Racism as Law

Does the number 1 equal 100? In common math it does not, but when you are talking federal drug sentencing it unfortunately does. If you distribute just five grams of crack, it carries a minimum five-year federal prison sentence. If you distribute 500 grams of powder cocaine, it carries the same sentence. This 100:1 sentencing disparity has been condemned for its racially discriminatory impact by a wide array of criminal justice and civil rights groups. Hispanics and whites make up the majority of crack cocaine users, but the majority of those convicted under crack cocaine offenses are African Americans.

After many years of heated debate over the issue of crack vs. powder cocaine sentencing disparities, the U.S. Sentencing Commission decided to ease the penalties for crack on November 1, 2007. A hearing was held on November 13 to determine whether or not to apply retroactively recommended revisions to the federal guidelines that lowered the minimum sentences for crack cocaine-related offenses. If recommended, about 4,000 prisoners will be released this year by shaving an average of two years off their sentences, with almost 16,000 to follow. In theory, it would be the largest single act to reduce the sentences of federal prisoners.

Critics were quick to exploit the age old defensive argument that the flood gates of hell would be opened if such an action were to become law. The Justice Department quickly put out a statement saying that the proposed changes to the law would put thousands of violent criminals back on the streets. The National Association of Assistant U.S. Attorneys warned that by freeing thousands of prisoners it would overburden prosecutors. Advocates rebutted saying that if the law is passed it will be a small step towards mitigating the sentence disparity between crack and powder cocaine, which disproportionately affects people of color. Even federal judges like Chief Justice Robert Pratt of Iowa, has said that talk of a sudden large amount of freed prisoners was inflated, and that work loads should not prevent creating fair sentencing in crack cocaine cases that serves the interests of justice.

Some say that Congress probably did not set out to pass racially discriminatory crack cocaine laws some twenty years ago. Whether or not these laws were created with the intention of targeting African Americans, let’s make no mistake about it: it has. Jasmine Tyler, deputy director of national affairs for the Drug Policy Alliance, said, “We are encouraged by the U.S. Sentencing Commission’s commitment to do what is in their power to address harsh crack cocaine sentences, and we are hopeful that the Commission will apply this relief retroactively. However, only the U.S. Congress can eliminate the racist sentencing disparity between powder and crack cocaine sentences and we implore them to do so now.”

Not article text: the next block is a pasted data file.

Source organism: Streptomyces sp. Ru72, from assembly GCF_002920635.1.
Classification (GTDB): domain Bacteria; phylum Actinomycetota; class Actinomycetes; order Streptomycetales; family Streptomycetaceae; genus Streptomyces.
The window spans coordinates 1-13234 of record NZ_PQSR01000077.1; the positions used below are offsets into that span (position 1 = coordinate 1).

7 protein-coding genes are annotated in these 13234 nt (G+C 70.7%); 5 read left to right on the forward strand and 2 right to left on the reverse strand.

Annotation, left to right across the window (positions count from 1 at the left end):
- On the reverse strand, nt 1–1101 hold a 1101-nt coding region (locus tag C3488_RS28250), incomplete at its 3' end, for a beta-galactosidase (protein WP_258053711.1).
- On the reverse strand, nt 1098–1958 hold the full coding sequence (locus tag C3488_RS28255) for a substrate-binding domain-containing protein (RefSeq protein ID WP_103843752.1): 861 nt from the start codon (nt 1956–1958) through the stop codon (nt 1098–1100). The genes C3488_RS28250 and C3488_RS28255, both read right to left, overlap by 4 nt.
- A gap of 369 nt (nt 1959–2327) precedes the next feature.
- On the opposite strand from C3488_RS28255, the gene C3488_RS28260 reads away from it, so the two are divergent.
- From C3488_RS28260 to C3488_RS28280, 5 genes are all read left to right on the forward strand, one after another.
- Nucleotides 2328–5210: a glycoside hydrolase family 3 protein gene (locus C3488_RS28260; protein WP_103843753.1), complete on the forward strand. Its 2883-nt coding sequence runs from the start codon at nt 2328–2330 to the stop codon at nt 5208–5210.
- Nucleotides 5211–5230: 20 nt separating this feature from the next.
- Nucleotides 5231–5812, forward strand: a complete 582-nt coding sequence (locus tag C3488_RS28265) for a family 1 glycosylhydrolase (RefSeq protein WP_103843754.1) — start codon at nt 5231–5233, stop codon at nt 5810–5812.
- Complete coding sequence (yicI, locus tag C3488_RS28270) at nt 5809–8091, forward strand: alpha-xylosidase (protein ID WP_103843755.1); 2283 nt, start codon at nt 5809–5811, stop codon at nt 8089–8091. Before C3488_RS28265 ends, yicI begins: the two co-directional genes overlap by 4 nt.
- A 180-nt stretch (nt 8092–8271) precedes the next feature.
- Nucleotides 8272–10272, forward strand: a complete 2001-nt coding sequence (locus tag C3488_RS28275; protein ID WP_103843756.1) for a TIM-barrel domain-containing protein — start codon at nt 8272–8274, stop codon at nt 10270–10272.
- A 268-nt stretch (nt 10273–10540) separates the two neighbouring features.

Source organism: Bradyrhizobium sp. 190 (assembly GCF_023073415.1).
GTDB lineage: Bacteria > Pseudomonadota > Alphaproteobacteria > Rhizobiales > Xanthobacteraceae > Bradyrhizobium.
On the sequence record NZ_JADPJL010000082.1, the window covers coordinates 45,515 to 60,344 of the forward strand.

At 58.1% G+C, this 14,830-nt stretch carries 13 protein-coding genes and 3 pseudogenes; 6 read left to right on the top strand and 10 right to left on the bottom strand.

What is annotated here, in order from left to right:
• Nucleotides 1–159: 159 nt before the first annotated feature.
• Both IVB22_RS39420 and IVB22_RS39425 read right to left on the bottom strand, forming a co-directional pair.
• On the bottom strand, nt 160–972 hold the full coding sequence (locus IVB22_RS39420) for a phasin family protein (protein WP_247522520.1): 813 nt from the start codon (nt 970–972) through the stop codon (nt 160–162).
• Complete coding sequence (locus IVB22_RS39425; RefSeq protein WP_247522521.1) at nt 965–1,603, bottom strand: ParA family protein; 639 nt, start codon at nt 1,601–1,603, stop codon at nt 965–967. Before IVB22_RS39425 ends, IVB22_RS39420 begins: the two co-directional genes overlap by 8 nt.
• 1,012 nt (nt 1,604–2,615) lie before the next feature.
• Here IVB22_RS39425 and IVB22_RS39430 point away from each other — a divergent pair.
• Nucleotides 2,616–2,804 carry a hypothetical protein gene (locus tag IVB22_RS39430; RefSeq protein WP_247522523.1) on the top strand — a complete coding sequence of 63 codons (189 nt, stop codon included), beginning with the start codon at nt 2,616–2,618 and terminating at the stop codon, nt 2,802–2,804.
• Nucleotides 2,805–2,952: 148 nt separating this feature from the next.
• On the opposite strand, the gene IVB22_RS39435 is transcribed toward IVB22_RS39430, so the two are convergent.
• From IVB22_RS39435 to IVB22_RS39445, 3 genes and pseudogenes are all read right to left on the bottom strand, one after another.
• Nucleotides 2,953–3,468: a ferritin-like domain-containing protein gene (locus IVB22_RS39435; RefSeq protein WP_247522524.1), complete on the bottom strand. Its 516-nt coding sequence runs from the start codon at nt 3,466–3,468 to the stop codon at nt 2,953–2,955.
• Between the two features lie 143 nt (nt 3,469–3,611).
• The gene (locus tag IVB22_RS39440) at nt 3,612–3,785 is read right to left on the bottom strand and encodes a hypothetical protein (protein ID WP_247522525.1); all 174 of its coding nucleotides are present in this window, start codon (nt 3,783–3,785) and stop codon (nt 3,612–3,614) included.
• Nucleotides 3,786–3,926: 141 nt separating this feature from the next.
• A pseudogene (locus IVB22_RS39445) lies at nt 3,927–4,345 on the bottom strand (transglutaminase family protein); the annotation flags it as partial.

The unfair sentencing that is in effect was enacted based on the many myths that surround crack use. These included media stories that told of a “crack baby” epidemic in the 1980s, stories now found to be greatly exaggerated or flat out lies. Research now shows that factors such as smoking and drinking, malnutrition, inadequate sleep, and poverty are responsible for the many pre-natal ailments associated with crack use. Criminal penalties for possession and sales of cocaine are severe. But the penalties for crack cocaine are much more severe, despite the fact that pharmacologically they are the same drug. If these suggested changes, take affect and are applied retroactively, it will do a lot to balance the scales of justice in reforming a bad law that has dished out unfair sentences to people convicted of crack cocaine offenses.

ANTHONY PAPA is the author of 15 Years to Life: How I Painted My Way to Freedom and Communications Specialist for Drug Policy Alliance. He can be reached at: anthonypapa123@yahoo.com

Papa’s artwork can be viewed at: www.15yearstolife.com/art1.htm


Anthony Papa is the Manager of Media and Artist Relations for the Drug Policy Alliance and the author of This Side of Freedom: Life After Lockdown.